I went downtown this morning to watch the Memorial Day parade. I thought it appropriate, even necessary, to commemorate the service of so many men and women who have worn the uniform and taken the oath to defend the country and the U.S. Constitution. Tears welled in my eyes several times, especially seeing parade watchers who — no doubt — have proudly served their country and don’t miss an opportunity to show it.
While I feel I have worked hard to earn what I have, I also recognize that I live a very privileged life, afforded many opportunities so easily taken for granted. Were it not for the men and women who defend my liberty, whether in theory or practice, I might not be so fortunate.
Decades ago, my uncle served in the Pacific during World War II. My mother supported the war, moving from Reno to work in the shipyards in Oakland.
This week, we learned that the 1,000th soldier was killed in Afghanistan. The toll since the invasion of Iraq in 2003 is some 4,400. Almost 37,500 have been injured in both theaters, which may be a low number considering under-reported traumas such as PTSD (Post Traumatic Stress Disorder). Many service men and women have done multiple tours through Iraq and Afghanistan, in some cases both parents leaving children with relatives.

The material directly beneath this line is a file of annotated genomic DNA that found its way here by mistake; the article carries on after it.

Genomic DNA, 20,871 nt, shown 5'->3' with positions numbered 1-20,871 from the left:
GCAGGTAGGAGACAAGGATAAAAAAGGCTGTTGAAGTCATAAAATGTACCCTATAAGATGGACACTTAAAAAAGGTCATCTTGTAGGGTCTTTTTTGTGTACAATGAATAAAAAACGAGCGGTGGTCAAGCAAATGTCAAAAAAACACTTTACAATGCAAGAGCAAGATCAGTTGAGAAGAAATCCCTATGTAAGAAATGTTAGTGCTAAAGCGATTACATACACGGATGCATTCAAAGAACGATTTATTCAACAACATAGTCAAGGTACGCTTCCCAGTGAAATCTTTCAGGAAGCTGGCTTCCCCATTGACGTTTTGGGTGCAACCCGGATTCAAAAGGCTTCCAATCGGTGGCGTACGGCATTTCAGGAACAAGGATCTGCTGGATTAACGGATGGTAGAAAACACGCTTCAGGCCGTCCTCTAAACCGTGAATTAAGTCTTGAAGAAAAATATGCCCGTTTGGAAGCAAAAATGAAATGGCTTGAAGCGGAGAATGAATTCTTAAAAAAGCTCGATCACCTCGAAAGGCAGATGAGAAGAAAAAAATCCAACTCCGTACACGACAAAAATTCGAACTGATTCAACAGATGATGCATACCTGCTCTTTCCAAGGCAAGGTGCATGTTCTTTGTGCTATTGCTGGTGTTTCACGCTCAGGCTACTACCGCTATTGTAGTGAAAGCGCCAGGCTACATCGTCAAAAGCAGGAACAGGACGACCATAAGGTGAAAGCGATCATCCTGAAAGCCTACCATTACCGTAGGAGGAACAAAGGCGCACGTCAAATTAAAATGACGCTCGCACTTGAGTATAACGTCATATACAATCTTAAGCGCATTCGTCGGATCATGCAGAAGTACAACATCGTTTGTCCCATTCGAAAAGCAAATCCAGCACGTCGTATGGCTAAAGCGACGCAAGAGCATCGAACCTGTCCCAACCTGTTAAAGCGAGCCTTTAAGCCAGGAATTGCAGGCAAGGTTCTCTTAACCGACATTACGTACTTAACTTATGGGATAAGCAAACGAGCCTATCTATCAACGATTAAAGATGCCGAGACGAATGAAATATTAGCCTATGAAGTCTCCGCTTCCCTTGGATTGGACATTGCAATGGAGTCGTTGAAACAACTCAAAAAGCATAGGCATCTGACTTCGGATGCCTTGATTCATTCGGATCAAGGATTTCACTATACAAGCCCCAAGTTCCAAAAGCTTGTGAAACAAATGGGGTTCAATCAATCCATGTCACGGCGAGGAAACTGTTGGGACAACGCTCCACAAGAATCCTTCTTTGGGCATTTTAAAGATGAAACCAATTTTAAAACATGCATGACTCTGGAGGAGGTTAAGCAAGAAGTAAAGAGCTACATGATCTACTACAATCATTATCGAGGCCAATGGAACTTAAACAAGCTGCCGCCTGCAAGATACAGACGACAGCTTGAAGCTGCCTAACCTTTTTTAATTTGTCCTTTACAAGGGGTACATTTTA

Sacrifice. Every one who enlists and takes the oath makes a personal sacrifice in order to defend the ideals of liberty and freedom. Some make the ultimate sacrifice by giving their lives. I am grateful for and thank you for your service and devotion.
May we, the citizens of these United States, prove worthy of your sacrifice.
No better than this: Blue sky, green leaves, warm sun, chorus of birds. Stealing a few moments just to be.
I recall a minister who preached on our propensity to be doing all the time. She noted our self worth is defined by how much we accomplish, reflected by too many e-mails, too many business trips, too many meetings to attend and calls to make and take. We spend ourselves, rushing from project to project, commitment to commitment, just in time.
With this frenetic lifestyle, we too often sacrifice the time and lose the opportunity to listen deeply to another person’s story, even to discern our own story. And at the end of the trail, will the busy-ness and long list of activities and accomplishments be worth the loss of relationship, the loss of balance?
Hard to say. The motivation to make a positive difference in the world is surely good. And there’s so much to do.
If we can’t get off the merry-go-round — if we’re not sure we even want to — let’s at least steal a few moments now and then just to be.
Capping a long week,
I settle into a chair on the deck
and close my eyes.
The warmth of the afternoon sun
plays tag with a dry, cool breeze
across my face.
The birch rustle gently,
occasionally overpowered by
the wind mimicking the surf,
pushing through the pine branches.
How many different bird calls?
One playful, one incessant, one urgent.
A car going through the neighborhood,
now a plane far overhead.
My eyes open to a flood of green, spring green,
the white blooms of a dogwood,
and the golden hue of a sinking sun,
warm upon my face.
dog in my lap.
Let these moments last forever.
Life need be no more.